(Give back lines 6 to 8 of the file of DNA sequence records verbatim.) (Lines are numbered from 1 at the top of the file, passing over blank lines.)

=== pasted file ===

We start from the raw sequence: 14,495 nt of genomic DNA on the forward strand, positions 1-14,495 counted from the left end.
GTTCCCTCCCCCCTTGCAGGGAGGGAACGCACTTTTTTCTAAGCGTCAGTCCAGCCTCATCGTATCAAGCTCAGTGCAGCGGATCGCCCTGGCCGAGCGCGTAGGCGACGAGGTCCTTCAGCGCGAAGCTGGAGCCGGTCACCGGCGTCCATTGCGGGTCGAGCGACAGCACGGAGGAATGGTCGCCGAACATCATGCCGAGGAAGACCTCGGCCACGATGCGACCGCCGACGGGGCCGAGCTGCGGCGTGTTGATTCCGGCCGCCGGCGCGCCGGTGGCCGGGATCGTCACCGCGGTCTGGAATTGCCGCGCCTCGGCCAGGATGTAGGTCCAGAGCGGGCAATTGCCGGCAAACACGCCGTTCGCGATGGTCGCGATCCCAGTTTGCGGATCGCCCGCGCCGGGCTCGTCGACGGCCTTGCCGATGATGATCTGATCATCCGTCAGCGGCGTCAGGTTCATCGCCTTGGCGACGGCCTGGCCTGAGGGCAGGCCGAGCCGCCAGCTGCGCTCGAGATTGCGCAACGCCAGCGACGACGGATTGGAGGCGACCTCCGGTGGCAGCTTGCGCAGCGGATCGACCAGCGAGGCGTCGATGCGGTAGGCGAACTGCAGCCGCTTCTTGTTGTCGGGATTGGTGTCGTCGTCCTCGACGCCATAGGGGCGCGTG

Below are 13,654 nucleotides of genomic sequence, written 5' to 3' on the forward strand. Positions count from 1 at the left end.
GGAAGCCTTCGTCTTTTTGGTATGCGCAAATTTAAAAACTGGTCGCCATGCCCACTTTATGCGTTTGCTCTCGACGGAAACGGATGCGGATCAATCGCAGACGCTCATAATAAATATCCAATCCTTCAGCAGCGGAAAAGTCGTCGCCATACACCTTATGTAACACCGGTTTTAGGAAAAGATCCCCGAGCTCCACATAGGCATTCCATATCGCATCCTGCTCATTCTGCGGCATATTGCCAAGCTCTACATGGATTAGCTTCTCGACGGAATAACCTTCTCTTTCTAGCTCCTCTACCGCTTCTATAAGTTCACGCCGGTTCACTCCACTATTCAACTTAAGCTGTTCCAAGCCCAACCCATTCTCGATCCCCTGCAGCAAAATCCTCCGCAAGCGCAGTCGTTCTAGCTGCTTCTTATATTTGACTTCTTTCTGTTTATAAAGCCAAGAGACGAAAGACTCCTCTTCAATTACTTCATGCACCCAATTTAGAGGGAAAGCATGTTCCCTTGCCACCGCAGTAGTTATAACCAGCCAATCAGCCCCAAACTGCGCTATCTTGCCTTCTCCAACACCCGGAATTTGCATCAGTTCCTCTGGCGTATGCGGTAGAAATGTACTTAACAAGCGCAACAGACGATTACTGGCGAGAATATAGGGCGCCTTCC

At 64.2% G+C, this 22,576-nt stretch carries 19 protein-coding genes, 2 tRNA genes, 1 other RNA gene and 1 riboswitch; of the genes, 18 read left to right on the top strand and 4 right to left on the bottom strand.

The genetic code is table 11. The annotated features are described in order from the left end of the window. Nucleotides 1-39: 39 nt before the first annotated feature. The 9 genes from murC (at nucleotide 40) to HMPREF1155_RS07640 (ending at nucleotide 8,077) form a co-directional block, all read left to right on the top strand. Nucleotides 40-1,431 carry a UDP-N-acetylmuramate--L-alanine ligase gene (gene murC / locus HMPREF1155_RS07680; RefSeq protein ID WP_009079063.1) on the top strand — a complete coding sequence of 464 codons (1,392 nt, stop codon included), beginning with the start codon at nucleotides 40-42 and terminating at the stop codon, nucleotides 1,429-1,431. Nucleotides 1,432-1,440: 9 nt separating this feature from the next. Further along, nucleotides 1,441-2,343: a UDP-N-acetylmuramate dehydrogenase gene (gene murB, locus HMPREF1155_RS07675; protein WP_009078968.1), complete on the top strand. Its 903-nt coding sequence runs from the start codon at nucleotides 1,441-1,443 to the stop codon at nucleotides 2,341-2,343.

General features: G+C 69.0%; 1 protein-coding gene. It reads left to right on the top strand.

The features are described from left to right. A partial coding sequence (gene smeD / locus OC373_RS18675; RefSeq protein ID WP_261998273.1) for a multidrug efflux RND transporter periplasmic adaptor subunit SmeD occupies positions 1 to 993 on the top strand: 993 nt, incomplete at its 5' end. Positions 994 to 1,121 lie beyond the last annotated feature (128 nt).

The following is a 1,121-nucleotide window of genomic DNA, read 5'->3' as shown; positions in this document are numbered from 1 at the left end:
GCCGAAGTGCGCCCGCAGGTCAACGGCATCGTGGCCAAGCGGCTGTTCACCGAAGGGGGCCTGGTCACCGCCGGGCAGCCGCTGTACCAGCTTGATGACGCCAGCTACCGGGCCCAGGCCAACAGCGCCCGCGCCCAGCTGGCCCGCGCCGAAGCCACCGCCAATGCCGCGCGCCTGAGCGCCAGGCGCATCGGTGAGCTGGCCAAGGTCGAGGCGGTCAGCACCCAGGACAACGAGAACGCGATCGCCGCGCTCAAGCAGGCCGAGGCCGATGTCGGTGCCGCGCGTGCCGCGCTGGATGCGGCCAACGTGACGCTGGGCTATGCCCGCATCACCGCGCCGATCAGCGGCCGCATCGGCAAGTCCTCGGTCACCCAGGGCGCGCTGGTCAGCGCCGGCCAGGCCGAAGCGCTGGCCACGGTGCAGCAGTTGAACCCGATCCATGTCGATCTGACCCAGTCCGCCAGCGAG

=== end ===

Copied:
The genetic code is table 11. The annotated features are described in order from the left end of the window. Nucleotides 1-39: 39 nt before the first annotated feature. The 9 genes from murC (at nucleotide 40) to HMPREF1155_RS07640 (ending at nucleotide 8,077) form a co-directional block, all read left to right on the top strand. Nucleotides 40-1,431 carry a UDP-N-acetylmuramate--L-alanine ligase gene (gene murC / locus HMPREF1155_RS07680; RefSeq protein ID WP_009079063.1) on the top strand — a complete coding sequence of 464 codons (1,392 nt, stop codon included), beginning with the start codon at nucleotides 40-42 and terminating at the stop codon, nucleotides 1,429-1,431. Nucleotides 1,432-1,440: 9 nt separating this feature from the next. Further along, nucleotides 1,441-2,343: a UDP-N-acetylmuramate dehydrogenase gene (gene murB, locus HMPREF1155_RS07675; protein WP_009078968.1), complete on the top strand. Its 903-nt coding sequence runs from the start codon at nucleotides 1,441-1,443 to the stop codon at nucleotides 2,341-2,343.

General features: G+C 69.0%; 1 protein-coding gene. It reads left to right on the top strand.

The features are described from left to right. A partial coding sequence (gene smeD / locus OC373_RS18675; RefSeq protein ID WP_261998273.1) for a multidrug efflux RND transporter periplasmic adaptor subunit SmeD occupies positions 1 to 993 on the top strand: 993 nt, incomplete at its 5' end. Positions 994 to 1,121 lie beyond the last annotated feature (128 nt).